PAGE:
1. Studies were undertaken in pre-menopausal women to examine the effects of treatment with standard oestrogen-progestogen and progestogen-only oral contraceptives on erythrocyte Na+,K+ co-transport and Na+−Na+ countertransport over 3- and 6-month periods. Concurrent observations were made on other erythrocyte cation transport components, plasma lipid concentrations, plasma renin activity, plasma aldosterone concentration and blood pressure.
2. Na+,K+ co-transport, measured as the ouabain-resistant, frusemide-sensitive component of 86Rb+ influx, and Na+−Na+ countertransport, measured as the ouabain-resistant, phloretin-sensitive component of 22Na+ influx, were both increased in women taking, on days 1–21 of their cycle, ethinyloestradiol (30–50 μg) combined with norethisterone (1000 μg or 500–1000 μg) for 3 or 6 months. Neither of these fluxes was increased in a control group of women, or in women treated for the same time periods with ethinyloestradiol combined with levonorgestrel.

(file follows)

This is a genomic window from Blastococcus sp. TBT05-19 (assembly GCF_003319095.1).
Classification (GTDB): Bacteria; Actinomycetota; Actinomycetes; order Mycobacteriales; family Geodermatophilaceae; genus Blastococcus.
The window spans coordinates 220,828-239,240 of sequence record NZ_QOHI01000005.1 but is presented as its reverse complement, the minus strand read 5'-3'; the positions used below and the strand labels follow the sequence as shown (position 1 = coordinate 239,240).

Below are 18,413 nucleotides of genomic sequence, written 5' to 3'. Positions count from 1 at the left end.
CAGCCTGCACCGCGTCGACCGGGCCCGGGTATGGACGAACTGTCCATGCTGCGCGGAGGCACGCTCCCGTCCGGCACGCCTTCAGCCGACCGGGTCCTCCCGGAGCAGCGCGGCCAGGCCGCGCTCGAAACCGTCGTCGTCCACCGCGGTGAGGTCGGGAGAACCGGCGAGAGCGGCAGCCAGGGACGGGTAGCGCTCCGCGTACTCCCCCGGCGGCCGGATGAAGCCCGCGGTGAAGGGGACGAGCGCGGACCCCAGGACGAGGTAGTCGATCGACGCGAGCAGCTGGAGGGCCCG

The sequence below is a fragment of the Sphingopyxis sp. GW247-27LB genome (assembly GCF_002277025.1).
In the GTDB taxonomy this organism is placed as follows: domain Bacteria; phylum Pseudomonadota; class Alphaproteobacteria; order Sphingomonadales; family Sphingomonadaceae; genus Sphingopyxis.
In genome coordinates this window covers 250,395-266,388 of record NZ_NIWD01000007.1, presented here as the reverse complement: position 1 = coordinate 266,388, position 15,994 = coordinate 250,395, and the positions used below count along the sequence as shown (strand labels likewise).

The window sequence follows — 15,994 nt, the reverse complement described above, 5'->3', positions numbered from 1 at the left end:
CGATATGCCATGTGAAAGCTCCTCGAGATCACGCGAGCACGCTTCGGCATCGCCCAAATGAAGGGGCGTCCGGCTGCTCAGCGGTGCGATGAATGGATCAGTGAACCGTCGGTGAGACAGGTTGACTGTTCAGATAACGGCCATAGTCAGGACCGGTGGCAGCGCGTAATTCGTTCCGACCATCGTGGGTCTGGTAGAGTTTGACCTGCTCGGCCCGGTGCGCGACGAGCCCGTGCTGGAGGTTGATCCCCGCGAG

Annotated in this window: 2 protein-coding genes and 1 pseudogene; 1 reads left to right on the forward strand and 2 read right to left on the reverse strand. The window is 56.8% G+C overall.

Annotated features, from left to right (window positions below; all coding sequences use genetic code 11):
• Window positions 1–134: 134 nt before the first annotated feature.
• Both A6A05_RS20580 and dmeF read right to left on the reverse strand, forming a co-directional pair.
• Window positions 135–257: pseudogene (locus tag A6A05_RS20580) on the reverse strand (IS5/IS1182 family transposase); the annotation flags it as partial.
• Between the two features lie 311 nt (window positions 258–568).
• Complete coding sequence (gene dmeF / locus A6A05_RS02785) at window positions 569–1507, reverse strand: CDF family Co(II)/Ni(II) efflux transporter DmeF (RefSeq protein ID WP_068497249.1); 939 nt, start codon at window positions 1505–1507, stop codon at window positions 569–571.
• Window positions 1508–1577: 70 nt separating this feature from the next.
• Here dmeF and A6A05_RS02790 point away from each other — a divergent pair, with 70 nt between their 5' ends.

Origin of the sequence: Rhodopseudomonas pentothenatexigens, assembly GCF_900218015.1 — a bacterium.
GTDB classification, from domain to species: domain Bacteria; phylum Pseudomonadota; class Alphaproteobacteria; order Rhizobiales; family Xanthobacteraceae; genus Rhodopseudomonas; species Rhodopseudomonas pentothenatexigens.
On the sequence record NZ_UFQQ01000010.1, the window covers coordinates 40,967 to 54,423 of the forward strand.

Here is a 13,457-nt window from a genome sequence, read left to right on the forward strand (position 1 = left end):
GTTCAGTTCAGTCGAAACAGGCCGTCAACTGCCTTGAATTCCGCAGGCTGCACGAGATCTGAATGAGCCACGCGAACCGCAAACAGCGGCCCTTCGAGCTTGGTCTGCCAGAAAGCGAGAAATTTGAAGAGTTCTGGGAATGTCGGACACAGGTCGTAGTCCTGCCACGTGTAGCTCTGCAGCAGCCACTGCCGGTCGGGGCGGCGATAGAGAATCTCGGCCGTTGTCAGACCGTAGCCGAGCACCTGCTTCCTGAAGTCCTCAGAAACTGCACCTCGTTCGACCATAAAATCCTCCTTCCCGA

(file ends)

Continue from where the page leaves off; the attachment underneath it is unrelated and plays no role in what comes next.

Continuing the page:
3. In a separate study of erythrocyte cation transport (excluding Na+−Na+ countertransport), in which women undertook treatment with norethisterone only (350 μg/ day) for 6 months starting 6 weeks post partum, no changes in Na+,K+ co-transport were observed at 3 or 6 months; there were no changes in cation transport in a corresponding control group.
4. The results of these studies confirm that certain oral contraceptive compounds can alter erythrocyte cation transport, and indicate that norethisterone in higher dose preparations is the component predominantly responsible. The alterations observed could not be explained by a direct link with concurrent changes in plasma triacylglycerol concentrations or in the renin-aldosterone axis and were not closely associated with elevation of blood pressure.